Developer lobbyists and their government friends do a great job of getting the media to promote a false narrative about the motivations of residents who care for their suburbs.
This constant flow of ill-informed articles come about because journalists adopt the industry bodies and government propaganda that blames housing shortages on residents of established suburbs.
The unsavoury truths they do not want discussed are tax changes that were introduced decades ago and have been a raging success in delivering increased profits to developers. The most glaring problems are how capital gains tax was changed to suit developers and how negative gearing has contributed to making home ownership less accessible.
Then there is the lost decade of social housing. Governments, including the ACT’s coalition government, have been selling off social housing. They have tried to distract from the devastating effects of their actions by talking up their housing renewal programs. The reality is the numbers of social houses has dropped. The spin about numbers built is an attempt to deny the reality of the net deficit of social housing and that so much of the profits from sale was directed to other programs.
A serious aspect of housing has been identified by journalist who actually research and produce evidence. This was done recently by Peter Martin when he identified that the number of houses that could be built in any year has not shifted that much. Regardless of any additional government funding the housing industry has only been able to produce more or less the same limited annual supply.
The picture on housing gets more complicated when you add in the statistics that houses have been left vacant for investment reasons with some going onto to the short term (eg Airbnb) rental markets for quick profits.
Another extraordinary figure was the number of development applications that had been approved but had been paused – meaning thousands of houses were approved across several states but construction was not commenced.
Into the quagmire of diversionary tactics marched the mindless ‘Missing Middle’ campaigners and their gullible followers. Taking up the developer’s false narratives, these groups argue that residents are hindering the building of the missing middle, and therefore more affordable housing, through their opposition to the deregulation of planning codes of established residential areas.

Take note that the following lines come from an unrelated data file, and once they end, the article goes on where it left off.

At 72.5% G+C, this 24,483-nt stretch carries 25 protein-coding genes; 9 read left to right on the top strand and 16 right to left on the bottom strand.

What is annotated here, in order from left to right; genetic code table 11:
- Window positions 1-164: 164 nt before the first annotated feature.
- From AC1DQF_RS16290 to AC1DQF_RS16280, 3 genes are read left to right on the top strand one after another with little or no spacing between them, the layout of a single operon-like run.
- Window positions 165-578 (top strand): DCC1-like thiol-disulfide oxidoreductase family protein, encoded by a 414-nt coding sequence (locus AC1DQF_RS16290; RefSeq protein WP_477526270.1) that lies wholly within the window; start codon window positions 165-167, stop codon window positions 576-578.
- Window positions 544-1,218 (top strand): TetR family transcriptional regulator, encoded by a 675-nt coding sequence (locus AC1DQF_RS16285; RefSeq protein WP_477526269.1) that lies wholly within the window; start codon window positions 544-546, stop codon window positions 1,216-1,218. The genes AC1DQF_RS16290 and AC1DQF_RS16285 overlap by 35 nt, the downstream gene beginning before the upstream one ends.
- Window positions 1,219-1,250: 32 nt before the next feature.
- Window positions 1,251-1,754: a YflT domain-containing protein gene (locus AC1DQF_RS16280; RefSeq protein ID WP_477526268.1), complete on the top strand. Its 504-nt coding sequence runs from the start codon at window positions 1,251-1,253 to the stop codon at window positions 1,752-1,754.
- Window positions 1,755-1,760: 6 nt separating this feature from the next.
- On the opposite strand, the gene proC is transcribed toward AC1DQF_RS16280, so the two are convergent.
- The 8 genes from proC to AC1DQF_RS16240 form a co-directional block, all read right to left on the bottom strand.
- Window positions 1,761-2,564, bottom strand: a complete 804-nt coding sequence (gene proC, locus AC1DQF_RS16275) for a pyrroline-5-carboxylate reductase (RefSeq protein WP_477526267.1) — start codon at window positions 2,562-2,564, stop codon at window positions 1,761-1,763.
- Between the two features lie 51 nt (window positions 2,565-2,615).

This misleading missing middle argument is another developer driven diversionary attempt to shift blame onto residents for the obvious decades of the missing meaningful housing programs and the deeply flawed tax systems that favour investors over those seeking to have a roof over their heads.
More insulting are journalists who continue the lie that one of the reasons for the decline in social housing is that residents oppose social housing in their suburbs. They need to read the community’s submissions that support and encourage quality social housing that is built according to planning rules.
Few journalist and politicians take the time to engage with residents to ascertain that their opposition to rampant development is about what they do not see happening – that being an emphasis on design, climate, biodiversity, transport needs and the preservation of suburban character. Within those parameters many innovations in housing types and proposals to increase density would be possible.
The close relationships governments have with developers no longer encourage or allows for objectivity. Planning and developer decisions are made within a culture that has the emphasis on the friendly relationships with the lobbyists and far less on how decisions affect current or future residents.
The planning minister and his boss the chief minister fail to acknowledge that the vast majority of submissions oppose the complex deregulation reforms. When an inner southside resident read through the 400 submissions on the dreadful changes to the ACT planning system, it was no surprise that just three submissions supported what was being proposed. Somehow the ACT planning minister still boasted about the support for his proposals to deregulate. The media reported this false statement as facts.
Meanwhile, the ACT government and its supporters continue to gaslight residents as their normal response to issues raised. The Nimby name-calling and other nastiness towards residents continues with ACT Greenslabor looking the other way.
The Greenslabor politicians act as if they endorse the community representatives being the subject of attacks and having to defend themselves against online trolling by government supporters. Honesty and respect for residents from within this ACT government remains wishful thinking.
Is this what they call being progressive?
update: another version of this piece was originally published in City News Canberra. As suggested in the piece, the two comments that were added by Barr supporters were prime examples of gaslighting and the blatant use of false narratives. They failed to see the irony!
More insidious is that the two are most likely known characters who have trolled any writers who criticise Andrew Barr but they now do so using new pseudonyms. They know what they do but do not want to be identified – being known supporters of Barr and co.
Such is the sad state of democracy and transparency within this Greenslabor government and its political circles.